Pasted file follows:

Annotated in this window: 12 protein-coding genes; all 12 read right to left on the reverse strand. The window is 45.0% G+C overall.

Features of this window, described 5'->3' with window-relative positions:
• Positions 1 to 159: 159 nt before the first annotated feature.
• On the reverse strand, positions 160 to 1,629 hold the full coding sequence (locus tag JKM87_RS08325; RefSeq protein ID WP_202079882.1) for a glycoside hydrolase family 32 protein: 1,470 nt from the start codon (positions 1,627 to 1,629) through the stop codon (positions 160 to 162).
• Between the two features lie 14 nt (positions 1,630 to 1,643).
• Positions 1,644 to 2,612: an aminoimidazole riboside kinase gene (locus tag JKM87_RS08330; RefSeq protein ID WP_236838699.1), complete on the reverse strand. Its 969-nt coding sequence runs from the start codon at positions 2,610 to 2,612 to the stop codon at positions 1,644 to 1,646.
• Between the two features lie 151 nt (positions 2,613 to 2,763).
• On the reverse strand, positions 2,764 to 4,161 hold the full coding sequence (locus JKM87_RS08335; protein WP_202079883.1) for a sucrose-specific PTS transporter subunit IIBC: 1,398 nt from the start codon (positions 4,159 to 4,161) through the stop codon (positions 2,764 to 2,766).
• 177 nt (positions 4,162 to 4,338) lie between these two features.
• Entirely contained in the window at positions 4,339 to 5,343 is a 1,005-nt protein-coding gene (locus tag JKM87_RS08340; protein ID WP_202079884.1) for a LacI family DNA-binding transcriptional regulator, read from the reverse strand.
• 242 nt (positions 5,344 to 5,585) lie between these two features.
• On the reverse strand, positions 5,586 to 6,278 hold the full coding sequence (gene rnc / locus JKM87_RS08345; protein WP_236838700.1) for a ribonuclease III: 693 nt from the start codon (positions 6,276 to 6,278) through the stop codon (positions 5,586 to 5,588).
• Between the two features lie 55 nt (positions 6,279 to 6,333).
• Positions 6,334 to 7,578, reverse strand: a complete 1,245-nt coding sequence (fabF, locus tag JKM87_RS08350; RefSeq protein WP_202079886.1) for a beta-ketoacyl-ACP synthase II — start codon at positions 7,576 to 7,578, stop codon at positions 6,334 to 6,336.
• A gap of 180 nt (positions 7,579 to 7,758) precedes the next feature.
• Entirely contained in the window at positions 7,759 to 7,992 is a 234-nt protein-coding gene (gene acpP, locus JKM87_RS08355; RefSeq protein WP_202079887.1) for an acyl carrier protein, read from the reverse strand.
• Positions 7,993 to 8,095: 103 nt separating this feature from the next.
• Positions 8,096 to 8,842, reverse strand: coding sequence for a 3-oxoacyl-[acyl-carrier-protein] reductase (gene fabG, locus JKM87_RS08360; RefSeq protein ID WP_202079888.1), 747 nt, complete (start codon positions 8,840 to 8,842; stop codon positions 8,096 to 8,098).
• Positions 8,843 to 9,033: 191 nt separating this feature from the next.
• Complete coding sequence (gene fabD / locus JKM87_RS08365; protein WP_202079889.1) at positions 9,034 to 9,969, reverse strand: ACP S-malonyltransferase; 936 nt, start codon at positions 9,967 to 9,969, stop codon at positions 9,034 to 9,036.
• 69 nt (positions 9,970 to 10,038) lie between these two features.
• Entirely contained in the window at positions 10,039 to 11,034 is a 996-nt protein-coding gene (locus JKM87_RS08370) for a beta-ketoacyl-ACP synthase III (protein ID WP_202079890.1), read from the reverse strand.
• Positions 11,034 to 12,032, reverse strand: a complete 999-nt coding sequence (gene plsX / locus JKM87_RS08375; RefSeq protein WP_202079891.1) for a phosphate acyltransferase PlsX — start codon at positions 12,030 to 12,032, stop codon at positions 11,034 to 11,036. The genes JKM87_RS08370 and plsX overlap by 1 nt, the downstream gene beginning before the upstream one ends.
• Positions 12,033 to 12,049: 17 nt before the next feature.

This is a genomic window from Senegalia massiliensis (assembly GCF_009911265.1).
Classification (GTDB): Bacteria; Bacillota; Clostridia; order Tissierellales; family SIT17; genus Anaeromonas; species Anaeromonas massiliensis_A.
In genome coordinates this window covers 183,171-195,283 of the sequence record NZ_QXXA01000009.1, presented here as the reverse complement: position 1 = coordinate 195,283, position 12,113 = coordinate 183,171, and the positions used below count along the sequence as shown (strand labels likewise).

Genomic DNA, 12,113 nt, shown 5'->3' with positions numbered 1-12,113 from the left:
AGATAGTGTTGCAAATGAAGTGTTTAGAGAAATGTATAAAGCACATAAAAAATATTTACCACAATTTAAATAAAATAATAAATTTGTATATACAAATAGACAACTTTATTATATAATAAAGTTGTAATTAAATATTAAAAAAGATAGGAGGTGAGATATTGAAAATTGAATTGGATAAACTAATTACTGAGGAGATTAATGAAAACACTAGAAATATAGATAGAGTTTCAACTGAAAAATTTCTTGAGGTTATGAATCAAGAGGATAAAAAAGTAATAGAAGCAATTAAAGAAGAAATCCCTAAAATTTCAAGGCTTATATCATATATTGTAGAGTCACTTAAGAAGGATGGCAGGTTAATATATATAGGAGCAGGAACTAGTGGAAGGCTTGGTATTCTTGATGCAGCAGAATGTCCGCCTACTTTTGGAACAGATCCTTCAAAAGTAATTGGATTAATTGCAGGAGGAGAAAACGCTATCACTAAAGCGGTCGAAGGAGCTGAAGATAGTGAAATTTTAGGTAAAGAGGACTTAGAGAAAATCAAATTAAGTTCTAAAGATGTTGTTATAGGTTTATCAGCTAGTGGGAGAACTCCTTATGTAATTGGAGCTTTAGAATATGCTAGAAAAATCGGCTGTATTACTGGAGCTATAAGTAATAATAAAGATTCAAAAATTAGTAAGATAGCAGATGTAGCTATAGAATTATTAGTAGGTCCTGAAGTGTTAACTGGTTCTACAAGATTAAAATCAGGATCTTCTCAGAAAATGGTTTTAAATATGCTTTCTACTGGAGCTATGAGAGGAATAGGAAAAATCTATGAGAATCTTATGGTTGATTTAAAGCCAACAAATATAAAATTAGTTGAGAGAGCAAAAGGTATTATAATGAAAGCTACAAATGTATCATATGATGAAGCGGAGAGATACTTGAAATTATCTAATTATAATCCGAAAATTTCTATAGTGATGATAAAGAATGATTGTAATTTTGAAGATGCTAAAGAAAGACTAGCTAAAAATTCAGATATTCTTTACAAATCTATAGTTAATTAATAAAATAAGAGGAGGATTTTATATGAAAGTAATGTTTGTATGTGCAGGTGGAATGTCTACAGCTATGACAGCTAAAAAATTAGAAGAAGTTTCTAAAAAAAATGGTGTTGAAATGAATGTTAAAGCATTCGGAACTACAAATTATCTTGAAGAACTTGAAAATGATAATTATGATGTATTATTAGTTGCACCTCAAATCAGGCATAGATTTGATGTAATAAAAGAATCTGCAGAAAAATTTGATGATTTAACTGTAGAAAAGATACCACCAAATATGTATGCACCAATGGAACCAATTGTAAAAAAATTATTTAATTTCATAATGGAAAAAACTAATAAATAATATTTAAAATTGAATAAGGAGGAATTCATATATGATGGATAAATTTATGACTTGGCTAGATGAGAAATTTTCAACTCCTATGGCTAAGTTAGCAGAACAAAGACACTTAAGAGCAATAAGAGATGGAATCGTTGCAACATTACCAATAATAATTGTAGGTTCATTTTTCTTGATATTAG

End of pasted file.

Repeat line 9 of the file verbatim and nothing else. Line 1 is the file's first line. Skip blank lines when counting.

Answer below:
• 177 nt (positions 4,162 to 4,338) lie between these two features.